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N.C. Transportation Museum celebrates Model T’s 100th birthday

SPENCER ó The North Carolina Transportation Museum and Ford Motor Company will celebrate the Model T’s 100-year anniversary at an annual gathering of Ford enthusiasts this Saturday.
Festivities will begin at 10 a.m. and both vehicle registration and attendance are free.
Glen Graves from Ford Motor Company will present the Director’s Award, as well as the first-, second- and third-place Best of Show People’s Choice Awards at about 2:45 p.m.
Nearly 100 Model Ts and their owners from across the region are expected to come to the museum, 411 S. Salisbury Ave. in Spencer.
The Aug. 2 event will feature a host of family activities, including a kids’ vehicle assembly line. Weather permitting there will also be an appearance by a special Ford hot air balloon. Attendees will have the opportunity to get up-close and personal with the historic automobile while meeting owners of the classic car, each with their own story to tell.
Marjorie Kendall Bell, president of the Carolina T’s Club, counts riding in a Model T as one of her earliest memories. Her father purchased two 1923 Model Ts after World War II that remain in her family to this day. The Carolina T’s Club was her father’s dream, and Marjorie happily has carried the mantle. Other Model T enthusiasts will travel from as far as California to attend.
“For awhile growing up, the Model T was the only car we owned,” Bell said. “I can’t imagine life without it ó my heart is in those cars.”
The Model T chugged into history Oct. 1, 1908. Henry Ford called it the “universal car.” It became the symbol of low-cost, reliable transportation that could get through when other vehicles and horse-drawn wagons were stuck in muddy roads. Affectionately dubbed “Tin Lizzie,” the Model T won the approval of millions of Americans.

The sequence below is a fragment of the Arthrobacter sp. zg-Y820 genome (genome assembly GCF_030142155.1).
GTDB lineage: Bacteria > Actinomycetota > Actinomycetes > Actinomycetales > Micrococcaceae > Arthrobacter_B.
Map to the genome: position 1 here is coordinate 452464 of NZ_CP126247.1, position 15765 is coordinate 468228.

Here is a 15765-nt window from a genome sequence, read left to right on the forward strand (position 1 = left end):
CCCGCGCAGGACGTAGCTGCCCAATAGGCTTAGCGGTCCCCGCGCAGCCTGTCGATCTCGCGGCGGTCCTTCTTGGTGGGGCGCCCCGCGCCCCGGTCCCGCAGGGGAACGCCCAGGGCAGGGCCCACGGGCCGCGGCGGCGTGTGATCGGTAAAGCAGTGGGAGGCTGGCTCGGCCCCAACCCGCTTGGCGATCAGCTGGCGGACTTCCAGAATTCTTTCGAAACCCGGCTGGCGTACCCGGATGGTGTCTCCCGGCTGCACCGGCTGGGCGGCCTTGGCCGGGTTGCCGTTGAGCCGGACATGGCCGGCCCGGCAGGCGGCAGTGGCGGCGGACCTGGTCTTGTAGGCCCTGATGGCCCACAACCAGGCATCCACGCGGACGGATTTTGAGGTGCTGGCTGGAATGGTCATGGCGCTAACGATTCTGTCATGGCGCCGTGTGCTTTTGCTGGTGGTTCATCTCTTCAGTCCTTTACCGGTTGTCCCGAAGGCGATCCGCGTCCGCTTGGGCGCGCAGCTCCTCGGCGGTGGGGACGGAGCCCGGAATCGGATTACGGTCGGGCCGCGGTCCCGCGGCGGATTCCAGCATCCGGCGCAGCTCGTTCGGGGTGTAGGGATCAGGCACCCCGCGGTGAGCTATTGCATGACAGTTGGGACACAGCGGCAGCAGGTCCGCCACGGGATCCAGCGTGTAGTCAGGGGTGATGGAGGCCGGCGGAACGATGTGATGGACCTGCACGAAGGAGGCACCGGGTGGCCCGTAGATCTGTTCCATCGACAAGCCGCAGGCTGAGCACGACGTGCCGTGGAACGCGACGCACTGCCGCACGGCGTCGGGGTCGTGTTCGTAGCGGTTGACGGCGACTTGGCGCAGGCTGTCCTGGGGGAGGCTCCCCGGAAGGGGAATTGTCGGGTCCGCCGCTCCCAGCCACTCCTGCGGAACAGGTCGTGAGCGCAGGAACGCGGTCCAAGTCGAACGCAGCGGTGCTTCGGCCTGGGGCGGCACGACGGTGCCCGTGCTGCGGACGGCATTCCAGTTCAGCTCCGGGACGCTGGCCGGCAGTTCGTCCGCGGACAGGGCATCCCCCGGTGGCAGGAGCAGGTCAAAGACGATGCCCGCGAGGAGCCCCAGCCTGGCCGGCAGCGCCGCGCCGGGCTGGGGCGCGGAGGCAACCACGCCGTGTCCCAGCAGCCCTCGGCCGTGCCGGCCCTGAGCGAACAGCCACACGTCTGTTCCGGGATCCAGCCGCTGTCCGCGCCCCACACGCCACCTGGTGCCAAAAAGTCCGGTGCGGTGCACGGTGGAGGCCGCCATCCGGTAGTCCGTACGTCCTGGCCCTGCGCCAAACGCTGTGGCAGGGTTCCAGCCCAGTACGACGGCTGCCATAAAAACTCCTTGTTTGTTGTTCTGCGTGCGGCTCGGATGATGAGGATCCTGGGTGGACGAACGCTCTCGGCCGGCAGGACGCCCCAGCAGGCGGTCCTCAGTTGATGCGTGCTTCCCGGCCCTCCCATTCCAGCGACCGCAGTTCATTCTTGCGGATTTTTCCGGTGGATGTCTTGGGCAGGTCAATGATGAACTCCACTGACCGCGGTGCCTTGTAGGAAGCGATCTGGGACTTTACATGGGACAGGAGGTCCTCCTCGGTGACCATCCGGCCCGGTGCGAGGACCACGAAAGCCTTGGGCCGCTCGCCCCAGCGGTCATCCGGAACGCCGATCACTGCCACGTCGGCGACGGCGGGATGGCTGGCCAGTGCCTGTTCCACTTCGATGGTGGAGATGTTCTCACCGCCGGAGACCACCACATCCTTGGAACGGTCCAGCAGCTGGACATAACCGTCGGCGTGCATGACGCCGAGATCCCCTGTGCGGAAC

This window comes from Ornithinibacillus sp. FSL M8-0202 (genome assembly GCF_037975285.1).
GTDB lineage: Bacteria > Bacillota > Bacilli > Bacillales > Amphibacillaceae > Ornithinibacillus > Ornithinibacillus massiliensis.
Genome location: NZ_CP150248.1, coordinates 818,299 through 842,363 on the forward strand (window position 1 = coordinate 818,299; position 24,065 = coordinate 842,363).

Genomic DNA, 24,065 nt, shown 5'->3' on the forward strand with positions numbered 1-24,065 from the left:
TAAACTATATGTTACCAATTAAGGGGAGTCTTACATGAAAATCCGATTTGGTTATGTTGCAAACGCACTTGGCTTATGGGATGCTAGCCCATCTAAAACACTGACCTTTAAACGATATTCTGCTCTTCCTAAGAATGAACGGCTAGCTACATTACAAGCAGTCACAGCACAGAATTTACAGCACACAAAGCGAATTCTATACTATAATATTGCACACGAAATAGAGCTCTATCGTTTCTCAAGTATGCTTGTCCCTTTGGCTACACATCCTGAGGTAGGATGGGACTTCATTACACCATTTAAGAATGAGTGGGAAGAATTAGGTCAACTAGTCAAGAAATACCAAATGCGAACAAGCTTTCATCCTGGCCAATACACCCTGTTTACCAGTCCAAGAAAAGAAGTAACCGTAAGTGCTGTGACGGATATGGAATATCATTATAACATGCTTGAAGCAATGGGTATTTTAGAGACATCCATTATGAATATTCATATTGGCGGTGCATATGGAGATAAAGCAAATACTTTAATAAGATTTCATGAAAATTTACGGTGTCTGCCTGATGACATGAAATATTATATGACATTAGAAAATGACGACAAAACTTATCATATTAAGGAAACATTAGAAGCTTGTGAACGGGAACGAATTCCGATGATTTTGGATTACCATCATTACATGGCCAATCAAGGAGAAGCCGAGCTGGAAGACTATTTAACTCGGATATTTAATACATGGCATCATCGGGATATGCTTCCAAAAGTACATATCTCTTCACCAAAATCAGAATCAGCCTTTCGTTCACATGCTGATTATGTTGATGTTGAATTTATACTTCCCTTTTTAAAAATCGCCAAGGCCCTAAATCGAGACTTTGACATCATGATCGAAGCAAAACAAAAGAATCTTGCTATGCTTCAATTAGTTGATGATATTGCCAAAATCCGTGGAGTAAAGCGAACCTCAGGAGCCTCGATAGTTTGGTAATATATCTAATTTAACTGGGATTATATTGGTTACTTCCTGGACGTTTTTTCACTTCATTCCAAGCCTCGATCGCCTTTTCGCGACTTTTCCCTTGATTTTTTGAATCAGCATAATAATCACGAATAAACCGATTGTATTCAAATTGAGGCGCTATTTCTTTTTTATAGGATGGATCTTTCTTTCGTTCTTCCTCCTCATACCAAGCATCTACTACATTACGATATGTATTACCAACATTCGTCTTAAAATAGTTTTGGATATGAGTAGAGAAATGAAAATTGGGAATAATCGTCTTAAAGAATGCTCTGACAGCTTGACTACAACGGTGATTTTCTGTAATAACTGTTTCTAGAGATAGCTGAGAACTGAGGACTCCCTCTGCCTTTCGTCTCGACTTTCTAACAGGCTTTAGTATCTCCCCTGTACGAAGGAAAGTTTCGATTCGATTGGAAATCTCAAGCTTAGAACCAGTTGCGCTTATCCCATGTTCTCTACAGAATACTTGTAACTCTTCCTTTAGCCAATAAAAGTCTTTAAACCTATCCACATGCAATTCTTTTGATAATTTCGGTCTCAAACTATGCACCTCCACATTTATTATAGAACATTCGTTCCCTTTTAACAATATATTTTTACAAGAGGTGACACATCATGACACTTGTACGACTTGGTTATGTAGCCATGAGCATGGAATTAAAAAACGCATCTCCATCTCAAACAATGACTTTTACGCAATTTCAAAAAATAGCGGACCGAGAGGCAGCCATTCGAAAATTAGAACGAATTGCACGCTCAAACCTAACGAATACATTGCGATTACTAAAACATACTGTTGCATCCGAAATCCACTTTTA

The first Model Ts sold for $825 (for a two-door roadster) óan unexpected bargain compared to other cars. But even more remarkable is that during its 19 years of production, Ford continued to steadily lower its price, thanks to manufacturing efficiencies including the moving assembly line introduced in 1913.
In addition to its affordability, Model T stands out as the industry’s truly first global car. By 1921, it accounted for almost 57 percent of the world’s automobile production.
“One-hundred years ago, the Ford Model T changed the way Americans lived and enhanced the nation’s prosperity by providing a simple, affordable and reliable means of transportation,” said Ford Representative Glen Graves. “Ford views the Model T centennial as a reminder of Henry Ford’s commitment to quality and innovation. We’re proud to honor this iconic vehicle with the dozens of Model T enthusiasts in North Carolina, and to share with them the spirit of the Model T that lives on today at Ford.”
Ford Model T facts
October 1, 1908, marks the anniversary of the first Model T built for sale.
The Model T was the first low-priced, mass-produced automobile with standard, interchangeable parts.
The Model T was equipped with a 20-horsepower, four-cylinder engine with a top speed of approximately 45 miles per hour, weighed 1,200 pounds, and achieved 13-21 miles per gallon.
The moving assembly line for the Model T revolutionized manufacturing in 1913.
More than 15 Million Model Ts had been sold by May 26, 1927, when a ceremony marked the formal end of Model T production.
Henry Ford called the Model T “the universal car,” a low-cost, reliable vehicle that could be maintained easily and could successfully travel the poor roads of the era.
On Dec. 18, 1999, the Ford Model T was named “Car of the Century” by a panel of 133 automotive journalists and experts who began with a list of 700 candidates in 1996 and sequentially narrowed the nominees through seven rounds of balloting over three years.
In keeping with the Model T theme, the museum will also offer a T-bone steak dinner, including tossed salad, T-rolls and tea, in air-conditioned comfort just across the street from the N. C. Transportation Museum.
Cost for the dinner is $25. Those wishing to buy tickets for the dinner must register by Friday, Aug. 1, by calling 704-636-2889, ext. 232.
For more information, visit www.nctrans.org.

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